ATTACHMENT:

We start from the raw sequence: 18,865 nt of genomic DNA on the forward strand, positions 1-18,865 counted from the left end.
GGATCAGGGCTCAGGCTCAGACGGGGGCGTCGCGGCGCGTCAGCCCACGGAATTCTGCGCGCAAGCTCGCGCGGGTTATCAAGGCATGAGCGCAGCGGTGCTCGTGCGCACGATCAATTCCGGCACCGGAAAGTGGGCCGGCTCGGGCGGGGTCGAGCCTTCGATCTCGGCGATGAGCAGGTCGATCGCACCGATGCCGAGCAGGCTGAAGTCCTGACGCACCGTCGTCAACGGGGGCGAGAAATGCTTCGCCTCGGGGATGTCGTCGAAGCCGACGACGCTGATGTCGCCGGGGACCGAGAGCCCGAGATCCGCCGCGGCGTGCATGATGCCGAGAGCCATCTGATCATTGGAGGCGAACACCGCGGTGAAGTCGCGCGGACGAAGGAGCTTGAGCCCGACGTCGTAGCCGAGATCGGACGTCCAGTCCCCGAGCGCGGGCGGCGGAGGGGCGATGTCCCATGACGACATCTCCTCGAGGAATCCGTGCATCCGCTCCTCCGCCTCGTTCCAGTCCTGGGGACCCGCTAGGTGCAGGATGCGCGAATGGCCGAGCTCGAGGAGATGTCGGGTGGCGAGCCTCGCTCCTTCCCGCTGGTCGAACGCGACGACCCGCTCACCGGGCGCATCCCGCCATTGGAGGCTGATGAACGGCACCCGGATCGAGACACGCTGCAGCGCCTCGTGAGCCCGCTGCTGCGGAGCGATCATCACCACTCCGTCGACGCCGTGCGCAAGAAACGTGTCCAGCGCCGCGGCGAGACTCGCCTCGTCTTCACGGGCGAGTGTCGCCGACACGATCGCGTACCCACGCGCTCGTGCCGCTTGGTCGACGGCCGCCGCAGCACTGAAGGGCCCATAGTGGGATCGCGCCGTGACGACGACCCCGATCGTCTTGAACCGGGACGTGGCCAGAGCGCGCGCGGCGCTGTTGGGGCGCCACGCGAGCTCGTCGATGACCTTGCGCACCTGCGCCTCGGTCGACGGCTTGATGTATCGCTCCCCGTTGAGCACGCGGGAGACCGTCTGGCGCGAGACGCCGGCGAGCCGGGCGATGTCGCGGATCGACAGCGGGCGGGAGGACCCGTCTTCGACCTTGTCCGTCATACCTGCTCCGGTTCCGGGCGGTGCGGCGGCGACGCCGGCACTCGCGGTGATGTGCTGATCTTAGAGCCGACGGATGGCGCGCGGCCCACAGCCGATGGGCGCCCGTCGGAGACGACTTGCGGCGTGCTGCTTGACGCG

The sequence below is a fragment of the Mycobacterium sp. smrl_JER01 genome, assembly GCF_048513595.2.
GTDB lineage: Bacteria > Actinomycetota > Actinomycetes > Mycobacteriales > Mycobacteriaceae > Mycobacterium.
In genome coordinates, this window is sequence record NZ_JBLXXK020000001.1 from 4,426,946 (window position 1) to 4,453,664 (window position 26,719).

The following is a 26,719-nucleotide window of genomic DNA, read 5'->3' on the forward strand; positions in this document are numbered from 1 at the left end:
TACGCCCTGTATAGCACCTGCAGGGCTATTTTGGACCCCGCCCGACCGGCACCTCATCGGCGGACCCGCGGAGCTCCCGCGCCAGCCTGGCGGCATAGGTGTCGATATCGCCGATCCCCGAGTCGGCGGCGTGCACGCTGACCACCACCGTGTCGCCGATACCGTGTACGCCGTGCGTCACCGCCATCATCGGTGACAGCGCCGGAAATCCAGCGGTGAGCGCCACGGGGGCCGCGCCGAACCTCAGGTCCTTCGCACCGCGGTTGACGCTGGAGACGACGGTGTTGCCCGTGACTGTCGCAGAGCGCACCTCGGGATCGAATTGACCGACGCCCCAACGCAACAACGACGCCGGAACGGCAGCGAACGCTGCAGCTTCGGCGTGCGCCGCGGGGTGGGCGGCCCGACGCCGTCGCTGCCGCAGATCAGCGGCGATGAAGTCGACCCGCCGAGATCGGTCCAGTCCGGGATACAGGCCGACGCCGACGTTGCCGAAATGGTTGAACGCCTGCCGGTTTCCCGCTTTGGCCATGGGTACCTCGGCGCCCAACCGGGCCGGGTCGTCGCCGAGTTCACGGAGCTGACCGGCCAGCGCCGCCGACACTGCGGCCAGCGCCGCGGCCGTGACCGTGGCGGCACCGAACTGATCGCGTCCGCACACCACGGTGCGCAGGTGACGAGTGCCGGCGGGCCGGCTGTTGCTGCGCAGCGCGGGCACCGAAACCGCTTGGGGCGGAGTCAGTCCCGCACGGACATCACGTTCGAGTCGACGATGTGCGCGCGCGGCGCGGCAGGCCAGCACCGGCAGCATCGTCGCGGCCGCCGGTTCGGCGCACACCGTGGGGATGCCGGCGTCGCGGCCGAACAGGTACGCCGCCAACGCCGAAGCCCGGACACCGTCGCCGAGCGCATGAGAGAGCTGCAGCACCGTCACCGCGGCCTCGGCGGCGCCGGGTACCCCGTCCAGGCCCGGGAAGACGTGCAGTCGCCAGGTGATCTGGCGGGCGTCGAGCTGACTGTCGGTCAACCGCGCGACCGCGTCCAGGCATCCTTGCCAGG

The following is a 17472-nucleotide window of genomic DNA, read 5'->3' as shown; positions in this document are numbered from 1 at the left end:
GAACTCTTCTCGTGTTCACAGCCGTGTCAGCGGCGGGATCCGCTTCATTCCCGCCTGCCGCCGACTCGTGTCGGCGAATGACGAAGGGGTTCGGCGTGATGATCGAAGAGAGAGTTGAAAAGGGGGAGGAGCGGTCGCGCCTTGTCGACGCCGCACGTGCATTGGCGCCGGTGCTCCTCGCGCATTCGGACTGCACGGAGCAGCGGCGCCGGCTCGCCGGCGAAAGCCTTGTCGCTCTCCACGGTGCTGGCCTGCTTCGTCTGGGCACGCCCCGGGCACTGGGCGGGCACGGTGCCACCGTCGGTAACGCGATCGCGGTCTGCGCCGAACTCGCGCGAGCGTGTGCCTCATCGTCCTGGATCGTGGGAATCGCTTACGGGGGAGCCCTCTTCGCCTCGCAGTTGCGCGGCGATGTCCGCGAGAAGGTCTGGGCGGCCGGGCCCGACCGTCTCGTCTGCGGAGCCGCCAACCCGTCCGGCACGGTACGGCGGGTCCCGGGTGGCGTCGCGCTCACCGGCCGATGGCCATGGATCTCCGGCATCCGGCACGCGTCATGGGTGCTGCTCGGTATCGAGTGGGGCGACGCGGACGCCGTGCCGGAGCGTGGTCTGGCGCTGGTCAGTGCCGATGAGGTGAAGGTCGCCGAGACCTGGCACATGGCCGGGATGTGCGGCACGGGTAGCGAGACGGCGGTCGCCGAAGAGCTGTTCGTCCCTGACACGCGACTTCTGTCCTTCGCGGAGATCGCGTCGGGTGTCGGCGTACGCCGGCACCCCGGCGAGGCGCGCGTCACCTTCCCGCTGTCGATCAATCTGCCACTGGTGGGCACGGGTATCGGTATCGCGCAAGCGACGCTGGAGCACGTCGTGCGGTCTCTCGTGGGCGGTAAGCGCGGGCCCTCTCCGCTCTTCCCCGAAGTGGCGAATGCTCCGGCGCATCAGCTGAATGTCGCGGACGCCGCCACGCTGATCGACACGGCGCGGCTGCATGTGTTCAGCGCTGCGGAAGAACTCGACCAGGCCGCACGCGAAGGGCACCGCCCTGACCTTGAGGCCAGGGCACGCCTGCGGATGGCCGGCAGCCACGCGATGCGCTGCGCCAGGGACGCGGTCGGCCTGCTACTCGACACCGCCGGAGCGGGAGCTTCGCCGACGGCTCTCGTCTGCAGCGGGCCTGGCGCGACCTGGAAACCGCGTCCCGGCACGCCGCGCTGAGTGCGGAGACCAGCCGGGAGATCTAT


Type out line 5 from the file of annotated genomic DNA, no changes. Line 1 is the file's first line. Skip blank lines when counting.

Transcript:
In genome coordinates, this window is sequence record NZ_JBLXXK020000001.1 from 4,426,946 (window position 1) to 4,453,664 (window position 26,719).